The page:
Review: “How Karl Marx Can Save American Capitalism”

Dworkin, Ronald W. How Karl Marx Can Save American Capitalism.

Reviewed by Yixin Sun

September 13, 2015

A new superstructure has been constructed within American society today, a superstructure of crony capitalism that has run rampant throughout the country, besmirching the good name of true free market capitalism. This serves as the epidemic central to Ronald W. Dworkin’s book, How Karl Marx Can Save American Capitalism, and as the title suggests, Dworkin finds salvation for the current economic system in the unlikely writings of Karl Marx. A professor of political philosophy at George Washington University and senior fellow at Hudson Institute, Dworkin offers a compelling hook and an elucidating read into Marxist theory, one that is often misunderstood by the general public.

Dworkin opens the book with a scene as provocative as the title. He introduces Mindy, a college student taking part in Occupy Wall Street and quickly advances into a juxtaposition of Mindy’s concerns with those of the Tea Party. While the two movements seem hopeless opposed, that is just a manifestation of an ever widening gap between the two parties. In ideology, both movements actually agree that fundamental issues with America today are “a lousy economy, a lack of good jobs, and the government colluding with business” (2). From here, Dworkin purports that he wants to focus on the psychology behind how American capitalism devolved into crony capitalism, not the economics of it, and Marx offers the perfect antidote to the problem.

In the rest of the book, he offers an analysis of Marx free from idol/devil characterizations that political realms have indoctrinated him into. Every chapter opens with the construction of a modern day persona who has been beaten down by crony capitalism. The stories of these personas are then interwoven with Marx’s life and ideological shifts, tackling issues of mass loneliness, dysfunctional families, commodity fetishes, and boredom with work, offering an interpretation of Marx based in the modern material world.

Dworkin’s strengths lie in his candid description of the political and economic landscape today, one based on an obsession with consumption, a senselessly divergent partisan system and false sense of democracy. He makes the credible argument that it was not capitalism that Marxism was against, but the inevitability of the commoditization of labor that would shift capitalism to crony capitalism. Capitalism achieves this by promulgating the importance of ownership and property, one that creates mass loneliness and a distorted sense of individuality. This sense of individuality and obsession with possession ironically traps people in crony capitalism, for in reality, crony capitalism is built upon an interdependence that stems from division of labor and rampant consumerism.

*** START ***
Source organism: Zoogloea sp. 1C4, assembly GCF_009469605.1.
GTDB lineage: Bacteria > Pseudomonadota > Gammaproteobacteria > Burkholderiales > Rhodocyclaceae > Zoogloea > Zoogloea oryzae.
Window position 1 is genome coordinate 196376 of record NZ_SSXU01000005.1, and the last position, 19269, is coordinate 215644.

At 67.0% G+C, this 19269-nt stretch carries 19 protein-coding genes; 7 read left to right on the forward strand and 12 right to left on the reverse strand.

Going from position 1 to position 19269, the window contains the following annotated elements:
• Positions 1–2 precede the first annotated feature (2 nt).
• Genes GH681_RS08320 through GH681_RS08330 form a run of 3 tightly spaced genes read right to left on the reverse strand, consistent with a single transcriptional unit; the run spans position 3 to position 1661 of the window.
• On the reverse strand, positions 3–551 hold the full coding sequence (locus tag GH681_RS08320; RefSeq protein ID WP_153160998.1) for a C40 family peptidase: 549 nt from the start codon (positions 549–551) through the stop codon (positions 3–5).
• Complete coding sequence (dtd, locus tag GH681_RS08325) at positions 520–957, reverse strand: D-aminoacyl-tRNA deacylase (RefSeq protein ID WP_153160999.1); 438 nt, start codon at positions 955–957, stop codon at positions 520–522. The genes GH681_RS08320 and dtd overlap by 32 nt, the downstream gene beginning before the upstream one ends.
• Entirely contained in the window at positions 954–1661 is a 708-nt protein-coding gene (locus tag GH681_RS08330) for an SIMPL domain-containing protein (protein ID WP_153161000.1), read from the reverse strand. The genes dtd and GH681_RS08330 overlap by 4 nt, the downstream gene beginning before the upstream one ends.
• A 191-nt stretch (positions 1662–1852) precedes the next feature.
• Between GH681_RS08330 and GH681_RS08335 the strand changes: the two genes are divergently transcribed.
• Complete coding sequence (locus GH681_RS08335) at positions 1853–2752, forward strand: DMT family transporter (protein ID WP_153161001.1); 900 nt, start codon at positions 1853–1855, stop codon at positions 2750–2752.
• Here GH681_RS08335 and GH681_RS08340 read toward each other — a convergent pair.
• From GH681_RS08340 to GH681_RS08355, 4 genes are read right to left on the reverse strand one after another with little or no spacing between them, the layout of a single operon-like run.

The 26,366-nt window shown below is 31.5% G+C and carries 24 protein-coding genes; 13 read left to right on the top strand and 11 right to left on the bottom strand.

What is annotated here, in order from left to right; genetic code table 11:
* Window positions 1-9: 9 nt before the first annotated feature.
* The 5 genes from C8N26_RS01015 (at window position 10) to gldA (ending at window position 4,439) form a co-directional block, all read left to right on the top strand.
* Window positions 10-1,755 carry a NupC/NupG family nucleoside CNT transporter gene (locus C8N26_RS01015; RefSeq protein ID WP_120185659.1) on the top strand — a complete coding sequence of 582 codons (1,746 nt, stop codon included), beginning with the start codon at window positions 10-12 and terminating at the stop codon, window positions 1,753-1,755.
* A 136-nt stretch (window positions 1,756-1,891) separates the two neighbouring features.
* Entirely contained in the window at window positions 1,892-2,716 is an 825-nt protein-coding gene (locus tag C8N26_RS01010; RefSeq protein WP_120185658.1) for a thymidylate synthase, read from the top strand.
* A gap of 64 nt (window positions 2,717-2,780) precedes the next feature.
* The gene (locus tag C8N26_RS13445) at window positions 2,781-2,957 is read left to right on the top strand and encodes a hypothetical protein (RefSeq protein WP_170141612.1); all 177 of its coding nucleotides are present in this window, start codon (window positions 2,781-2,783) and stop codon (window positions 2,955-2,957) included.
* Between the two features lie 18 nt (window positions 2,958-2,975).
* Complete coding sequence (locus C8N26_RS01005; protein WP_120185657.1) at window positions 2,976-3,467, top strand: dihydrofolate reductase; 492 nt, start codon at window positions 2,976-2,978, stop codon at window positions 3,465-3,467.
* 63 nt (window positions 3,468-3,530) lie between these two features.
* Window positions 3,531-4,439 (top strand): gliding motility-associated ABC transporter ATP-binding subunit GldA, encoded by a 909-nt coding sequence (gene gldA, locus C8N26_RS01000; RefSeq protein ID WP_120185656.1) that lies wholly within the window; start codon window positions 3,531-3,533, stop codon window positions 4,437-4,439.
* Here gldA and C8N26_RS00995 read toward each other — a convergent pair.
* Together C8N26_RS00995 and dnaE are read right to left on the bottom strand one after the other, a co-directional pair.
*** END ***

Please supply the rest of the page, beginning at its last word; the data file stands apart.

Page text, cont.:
While Dworkin does manage to clarify Marx’s writings and intentions, he fails to offer reinterpretation. He bases much of his novel arguments about Marx on a delineation between early Marx and late Marx, a murky delineation at best. Take for example the personas that kicked off each chapter; they serve to augment the fact that Marx’s early works focused on human psychology and the individual, not just on grand economic theories that dominated much of his later works. These personas ended up being wash-down metaphors, lacking neither the pathos to speak to the reader on an emotional basis nor the credibility to challenge readers on an intellectual level. More importantly than the depth of these personas is the fact that they are based on the same old ideas that made Marx famous: alienation and commoditization of labor.

In the end, this book is descriptive rather than prescriptive. The book is pertinent in its interpretations of American through Marxist writings, but falls flat in going any deeper than that. Especially because the first chapter ends with a promise to give solutions to crony capitalism, the book fails to live up to such high expectations, offering instead grand calls of psychological shifts in American identity with no tangible solutions going forward. While the title is quite eye-catching, a more accurate title would be How Karl Marx Can Explain American Capitalism.

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